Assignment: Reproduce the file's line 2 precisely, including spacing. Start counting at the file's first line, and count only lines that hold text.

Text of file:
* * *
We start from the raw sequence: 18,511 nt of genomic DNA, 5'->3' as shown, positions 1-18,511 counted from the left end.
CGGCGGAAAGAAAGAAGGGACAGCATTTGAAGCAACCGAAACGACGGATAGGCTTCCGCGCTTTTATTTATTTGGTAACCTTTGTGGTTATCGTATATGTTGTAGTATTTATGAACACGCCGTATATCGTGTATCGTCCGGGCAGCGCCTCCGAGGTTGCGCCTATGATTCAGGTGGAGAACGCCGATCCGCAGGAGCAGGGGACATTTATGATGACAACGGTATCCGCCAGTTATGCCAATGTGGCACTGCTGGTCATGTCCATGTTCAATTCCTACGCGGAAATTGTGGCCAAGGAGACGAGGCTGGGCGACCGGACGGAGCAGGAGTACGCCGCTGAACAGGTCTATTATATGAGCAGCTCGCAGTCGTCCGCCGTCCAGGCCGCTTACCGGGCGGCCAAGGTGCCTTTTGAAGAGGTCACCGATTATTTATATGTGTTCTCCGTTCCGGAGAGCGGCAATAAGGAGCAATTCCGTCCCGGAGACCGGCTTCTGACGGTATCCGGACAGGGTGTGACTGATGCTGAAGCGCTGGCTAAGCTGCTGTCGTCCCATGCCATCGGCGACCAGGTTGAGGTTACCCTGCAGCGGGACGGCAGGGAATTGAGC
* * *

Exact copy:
CGGCGGAAAGAAAGAAGGGACAGCATTTGAAGCAACCGAAACGACGGATAGGCTTCCGCGCTTTTATTTATTTGGTAACCTTTGTGGTTATCGTATATGTTGTAGTATTTATGAACACGCCGTATATCGTGTATCGTCCGGGCAGCGCCTCCGAGGTTGCGCCTATGATTCAGGTGGAGAACGCCGATCCGCAGGAGCAGGGGACATTTATGATGACAACGGTATCCGCCAGTTATGCCAATGTGGCACTGCTGGTCATGTCCATGTTCAATTCCTACGCGGAAATTGTGGCCAAGGAGACGAGGCTGGGCGACCGGACGGAGCAGGAGTACGCCGCTGAACAGGTCTATTATATGAGCAGCTCGCAGTCGTCCGCCGTCCAGGCCGCTTACCGGGCGGCCAAGGTGCCTTTTGAAGAGGTCACCGATTATTTATATGTGTTCTCCGTTCCGGAGAGCGGCAATAAGGAGCAATTCCGTCCCGGAGACCGGCTTCTGACGGTATCCGGACAGGGTGTGACTGATGCTGAAGCGCTGGCTAAGCTGCTGTCGTCCCATGCCATCGGCGACCAGGTTGAGGTTACCCTGCAGCGGGACGGCAGGGAATTGAGC